Eskom wage deadlock ends, setting SA back on course to fewer blackouts

Eskom and unions have ended the wage deadlock that led to the unprotected industrial action blamed for the country’s level six load-shedding, according to Public Enterprises Minister Pravin Gordhan.

Earlier on Tuesday, labour and Eskom reached a wage settlement following extensive negotiations, Gordhan told a news conference.

Gordhan, who addressed the media virtually from the Eskom offices, condemned the recent spate of protests, which prevented 90% of the utility’s staff from attending to their work duties at one power station. The minister said Eskom was hoping normal operations would resume from Wednesday and that staff would be engaged in a clean-up programme. 

The power utility announced earlier on Tuesday it was scaling up rolling blackouts from stage four to stage six from 4pm, citing strikes at its power plants. 

“This has compelled Eskom to continue taking precautionary measures to conserve generation capacity and safeguard plants from damage. There is a high risk that the stage of load-shedding may have to change at any time, depending on the state of the plant,” the utility said in a statement.

Last Friday, Eskom said there had been protests at nine of its power stations and other operating facilities, following a deadlock in wage negotiations on 22 June. 

Eskom workers who did not want to strike faced intimidation that prevented them from working, Gordhan said. “They could not attend because of intimidation at their homes, intimidation through phone calls … Intimidation, as I’m sure also that the public will agree, is completely unacceptable. And it is incredibly irresponsible.”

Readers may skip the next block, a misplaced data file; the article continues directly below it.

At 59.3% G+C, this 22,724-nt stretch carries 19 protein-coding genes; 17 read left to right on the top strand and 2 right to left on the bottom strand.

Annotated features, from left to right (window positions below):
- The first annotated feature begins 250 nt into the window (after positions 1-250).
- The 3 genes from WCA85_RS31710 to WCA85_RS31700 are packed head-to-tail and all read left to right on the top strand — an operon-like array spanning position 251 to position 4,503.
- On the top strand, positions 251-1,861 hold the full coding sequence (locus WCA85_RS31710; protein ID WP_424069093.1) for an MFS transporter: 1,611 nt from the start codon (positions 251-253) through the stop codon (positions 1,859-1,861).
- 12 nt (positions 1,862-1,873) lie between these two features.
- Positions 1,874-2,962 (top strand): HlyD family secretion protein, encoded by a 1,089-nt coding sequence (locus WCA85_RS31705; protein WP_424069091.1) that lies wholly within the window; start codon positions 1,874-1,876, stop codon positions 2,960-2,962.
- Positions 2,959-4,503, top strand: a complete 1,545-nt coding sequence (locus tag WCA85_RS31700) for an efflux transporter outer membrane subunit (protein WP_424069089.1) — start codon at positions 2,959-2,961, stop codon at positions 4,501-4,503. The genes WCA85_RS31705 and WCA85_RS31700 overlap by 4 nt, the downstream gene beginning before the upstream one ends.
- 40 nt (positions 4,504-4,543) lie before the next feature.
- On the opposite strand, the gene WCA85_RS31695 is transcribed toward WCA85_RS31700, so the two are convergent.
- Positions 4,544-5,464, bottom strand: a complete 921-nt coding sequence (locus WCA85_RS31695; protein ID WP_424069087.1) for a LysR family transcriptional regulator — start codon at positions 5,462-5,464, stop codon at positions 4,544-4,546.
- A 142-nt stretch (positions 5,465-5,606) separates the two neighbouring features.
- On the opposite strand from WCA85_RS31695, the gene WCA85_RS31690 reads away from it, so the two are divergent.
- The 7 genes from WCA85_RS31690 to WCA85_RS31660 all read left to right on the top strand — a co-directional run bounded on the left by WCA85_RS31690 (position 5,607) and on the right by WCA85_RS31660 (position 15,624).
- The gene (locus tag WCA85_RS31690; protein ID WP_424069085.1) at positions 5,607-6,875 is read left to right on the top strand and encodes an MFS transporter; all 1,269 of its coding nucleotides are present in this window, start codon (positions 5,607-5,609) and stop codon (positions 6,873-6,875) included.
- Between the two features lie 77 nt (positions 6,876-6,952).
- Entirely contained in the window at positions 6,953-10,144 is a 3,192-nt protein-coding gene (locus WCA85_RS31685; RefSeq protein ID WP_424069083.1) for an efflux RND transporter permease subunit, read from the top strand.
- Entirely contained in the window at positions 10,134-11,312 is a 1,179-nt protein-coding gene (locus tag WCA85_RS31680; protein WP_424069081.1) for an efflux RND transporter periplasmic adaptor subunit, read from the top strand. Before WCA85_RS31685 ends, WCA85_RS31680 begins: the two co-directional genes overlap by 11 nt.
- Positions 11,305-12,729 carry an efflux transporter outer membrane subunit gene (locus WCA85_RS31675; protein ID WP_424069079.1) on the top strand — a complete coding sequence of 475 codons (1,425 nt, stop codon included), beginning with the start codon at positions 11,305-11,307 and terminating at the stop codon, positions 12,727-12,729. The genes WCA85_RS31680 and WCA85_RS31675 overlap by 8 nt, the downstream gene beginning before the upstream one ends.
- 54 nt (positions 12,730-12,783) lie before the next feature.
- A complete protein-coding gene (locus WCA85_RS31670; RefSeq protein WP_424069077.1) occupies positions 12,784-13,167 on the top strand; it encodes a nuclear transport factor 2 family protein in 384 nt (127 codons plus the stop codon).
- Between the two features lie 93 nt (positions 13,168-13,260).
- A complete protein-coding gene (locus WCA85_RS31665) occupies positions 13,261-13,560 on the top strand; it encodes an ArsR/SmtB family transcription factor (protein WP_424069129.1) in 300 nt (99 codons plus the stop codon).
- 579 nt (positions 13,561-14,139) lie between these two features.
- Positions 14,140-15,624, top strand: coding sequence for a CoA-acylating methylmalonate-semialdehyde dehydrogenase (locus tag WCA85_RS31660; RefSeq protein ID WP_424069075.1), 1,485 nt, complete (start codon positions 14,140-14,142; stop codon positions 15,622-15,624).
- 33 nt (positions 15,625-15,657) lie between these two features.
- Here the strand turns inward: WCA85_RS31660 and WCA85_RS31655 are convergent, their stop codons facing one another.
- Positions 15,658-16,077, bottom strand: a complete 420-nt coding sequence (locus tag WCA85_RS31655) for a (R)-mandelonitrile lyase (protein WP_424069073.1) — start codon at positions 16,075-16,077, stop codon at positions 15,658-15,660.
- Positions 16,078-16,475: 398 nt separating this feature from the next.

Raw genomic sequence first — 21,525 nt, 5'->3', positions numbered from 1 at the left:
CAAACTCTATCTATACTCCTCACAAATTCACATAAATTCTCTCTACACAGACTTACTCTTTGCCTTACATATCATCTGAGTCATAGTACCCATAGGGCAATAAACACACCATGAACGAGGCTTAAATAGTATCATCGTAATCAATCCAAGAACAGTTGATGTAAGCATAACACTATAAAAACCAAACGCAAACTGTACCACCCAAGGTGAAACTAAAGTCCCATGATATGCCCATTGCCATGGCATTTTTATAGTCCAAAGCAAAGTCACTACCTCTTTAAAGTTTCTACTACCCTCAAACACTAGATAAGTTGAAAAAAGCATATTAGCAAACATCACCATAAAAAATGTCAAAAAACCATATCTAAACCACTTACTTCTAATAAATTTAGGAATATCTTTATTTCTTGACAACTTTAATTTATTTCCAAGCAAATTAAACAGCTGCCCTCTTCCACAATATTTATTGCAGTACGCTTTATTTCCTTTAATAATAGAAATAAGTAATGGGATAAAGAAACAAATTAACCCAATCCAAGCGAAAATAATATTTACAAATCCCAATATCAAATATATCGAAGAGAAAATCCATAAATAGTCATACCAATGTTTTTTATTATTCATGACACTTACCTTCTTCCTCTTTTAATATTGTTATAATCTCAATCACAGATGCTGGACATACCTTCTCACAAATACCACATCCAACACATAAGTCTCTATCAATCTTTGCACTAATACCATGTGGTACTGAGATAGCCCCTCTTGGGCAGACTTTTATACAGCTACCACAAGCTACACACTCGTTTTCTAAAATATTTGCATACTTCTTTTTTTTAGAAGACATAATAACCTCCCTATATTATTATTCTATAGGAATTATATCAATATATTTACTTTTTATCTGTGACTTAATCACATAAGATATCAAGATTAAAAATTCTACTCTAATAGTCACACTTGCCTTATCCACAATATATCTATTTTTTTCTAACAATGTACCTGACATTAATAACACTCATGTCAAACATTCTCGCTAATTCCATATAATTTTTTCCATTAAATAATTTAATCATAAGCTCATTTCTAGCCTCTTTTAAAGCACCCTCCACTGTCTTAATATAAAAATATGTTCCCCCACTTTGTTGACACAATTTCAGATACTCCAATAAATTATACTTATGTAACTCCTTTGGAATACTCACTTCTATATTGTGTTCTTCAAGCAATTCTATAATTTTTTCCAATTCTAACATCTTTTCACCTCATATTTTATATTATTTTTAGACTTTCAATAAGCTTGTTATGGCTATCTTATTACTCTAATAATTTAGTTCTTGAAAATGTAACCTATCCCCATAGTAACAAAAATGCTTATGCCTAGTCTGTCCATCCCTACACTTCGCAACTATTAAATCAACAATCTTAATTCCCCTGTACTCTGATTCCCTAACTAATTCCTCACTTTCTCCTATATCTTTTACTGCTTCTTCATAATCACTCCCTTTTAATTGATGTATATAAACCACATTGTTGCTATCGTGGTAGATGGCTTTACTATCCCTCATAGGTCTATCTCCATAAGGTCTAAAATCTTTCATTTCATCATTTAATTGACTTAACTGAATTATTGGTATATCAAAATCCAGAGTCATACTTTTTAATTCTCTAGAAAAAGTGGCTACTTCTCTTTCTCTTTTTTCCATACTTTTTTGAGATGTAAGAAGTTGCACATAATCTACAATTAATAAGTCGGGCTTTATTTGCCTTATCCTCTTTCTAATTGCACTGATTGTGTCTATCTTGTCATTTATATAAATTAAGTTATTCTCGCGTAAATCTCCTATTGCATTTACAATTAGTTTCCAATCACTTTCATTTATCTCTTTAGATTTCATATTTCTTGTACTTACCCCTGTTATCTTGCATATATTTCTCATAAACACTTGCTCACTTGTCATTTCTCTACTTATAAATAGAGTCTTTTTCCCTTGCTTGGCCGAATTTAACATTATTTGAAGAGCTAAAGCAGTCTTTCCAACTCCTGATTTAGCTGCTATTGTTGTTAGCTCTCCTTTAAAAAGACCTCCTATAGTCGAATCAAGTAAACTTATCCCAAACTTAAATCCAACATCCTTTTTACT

Gordhan presented images of homes that were petrol-bombed and vehicles that were set alight, allegedly by strikers. Other images showed roads being blocked and coal dumped in the streets. 

“The question that country needs to ask of those who inspire this kind of activity is: ‘In whose interest is this?’ Because electricity is vital to every household,” the public enterprises minister said.

“Electricity is crucial to the economy of this country. It is crucial to ensuring that jobs are retained by businesses in this country. And it is important for investors that we have some certainty about the electricity situation in this country as well.”

With more units set to come online starting from Wednesday, Gordhan said Eskom may be able to avoid another round of level six load-shedding. “That depends on the kind of co-operation that we get from all stakeholders within Eskom.”

Gordhan appealed to labour not to interfere in South Africa’s electricity provision. “Now is the time to work with each other in the national interest, in the interest of the country and in the interest of the 60 million South Africans. And I hope that, where there are issues to be resolved, let’s sit around a table.”

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Sarah Smit
Sarah Smit
Sarah Smit is a general news reporter at the Mail & Guardian. She covers topics relating to labour, corruption and the law.

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